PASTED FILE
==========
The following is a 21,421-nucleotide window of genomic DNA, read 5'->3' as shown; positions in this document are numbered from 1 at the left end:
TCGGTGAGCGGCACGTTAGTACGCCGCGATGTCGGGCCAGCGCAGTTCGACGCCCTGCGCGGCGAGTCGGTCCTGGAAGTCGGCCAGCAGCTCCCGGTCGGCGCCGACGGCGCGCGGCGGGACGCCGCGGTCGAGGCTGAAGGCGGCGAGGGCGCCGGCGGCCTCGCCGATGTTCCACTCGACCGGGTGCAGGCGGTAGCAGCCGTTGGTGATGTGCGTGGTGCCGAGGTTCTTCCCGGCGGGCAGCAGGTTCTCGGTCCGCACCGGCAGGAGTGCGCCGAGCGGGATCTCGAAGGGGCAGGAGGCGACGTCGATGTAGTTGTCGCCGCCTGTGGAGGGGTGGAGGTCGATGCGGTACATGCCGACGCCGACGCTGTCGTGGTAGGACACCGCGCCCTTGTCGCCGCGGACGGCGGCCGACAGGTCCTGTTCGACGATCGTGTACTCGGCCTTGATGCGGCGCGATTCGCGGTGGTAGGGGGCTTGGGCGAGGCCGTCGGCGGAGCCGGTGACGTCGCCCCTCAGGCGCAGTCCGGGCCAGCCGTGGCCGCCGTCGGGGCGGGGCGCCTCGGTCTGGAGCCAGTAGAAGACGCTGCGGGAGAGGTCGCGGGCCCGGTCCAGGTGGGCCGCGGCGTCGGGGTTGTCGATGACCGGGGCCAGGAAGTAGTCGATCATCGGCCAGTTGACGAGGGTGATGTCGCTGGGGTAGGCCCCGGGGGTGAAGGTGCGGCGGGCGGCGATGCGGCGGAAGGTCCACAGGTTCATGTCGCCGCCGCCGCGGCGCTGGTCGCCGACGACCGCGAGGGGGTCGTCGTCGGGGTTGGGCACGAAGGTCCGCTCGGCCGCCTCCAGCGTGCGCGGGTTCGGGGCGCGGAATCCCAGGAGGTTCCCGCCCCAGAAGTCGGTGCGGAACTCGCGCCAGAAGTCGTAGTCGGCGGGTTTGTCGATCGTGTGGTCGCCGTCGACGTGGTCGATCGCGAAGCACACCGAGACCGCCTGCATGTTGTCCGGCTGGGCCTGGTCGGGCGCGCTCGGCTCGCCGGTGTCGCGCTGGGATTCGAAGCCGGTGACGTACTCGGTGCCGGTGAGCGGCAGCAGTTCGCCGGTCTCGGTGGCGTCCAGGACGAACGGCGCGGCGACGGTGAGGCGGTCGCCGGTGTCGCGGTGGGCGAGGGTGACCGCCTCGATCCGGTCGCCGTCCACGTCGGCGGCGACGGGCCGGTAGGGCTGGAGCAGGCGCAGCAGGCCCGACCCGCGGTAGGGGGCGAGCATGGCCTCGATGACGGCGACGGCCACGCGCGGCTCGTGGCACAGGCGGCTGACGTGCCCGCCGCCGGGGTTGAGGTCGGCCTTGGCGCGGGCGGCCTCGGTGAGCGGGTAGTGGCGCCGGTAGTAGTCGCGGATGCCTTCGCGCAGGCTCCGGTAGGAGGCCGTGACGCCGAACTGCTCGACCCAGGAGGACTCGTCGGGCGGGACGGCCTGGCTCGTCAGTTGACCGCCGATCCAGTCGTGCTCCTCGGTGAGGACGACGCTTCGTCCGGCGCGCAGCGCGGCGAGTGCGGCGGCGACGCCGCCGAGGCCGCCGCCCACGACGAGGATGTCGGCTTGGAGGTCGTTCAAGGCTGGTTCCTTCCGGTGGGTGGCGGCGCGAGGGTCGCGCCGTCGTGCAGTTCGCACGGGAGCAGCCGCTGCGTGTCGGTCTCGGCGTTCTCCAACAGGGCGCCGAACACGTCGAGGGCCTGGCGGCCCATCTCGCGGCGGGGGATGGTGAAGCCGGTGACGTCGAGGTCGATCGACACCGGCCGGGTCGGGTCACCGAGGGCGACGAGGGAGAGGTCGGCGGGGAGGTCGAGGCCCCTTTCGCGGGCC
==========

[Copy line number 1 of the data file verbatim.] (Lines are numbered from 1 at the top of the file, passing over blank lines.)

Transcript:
The following is a 21,421-nucleotide window of genomic DNA, read 5'->3' as shown; positions in this document are numbered from 1 at the left end: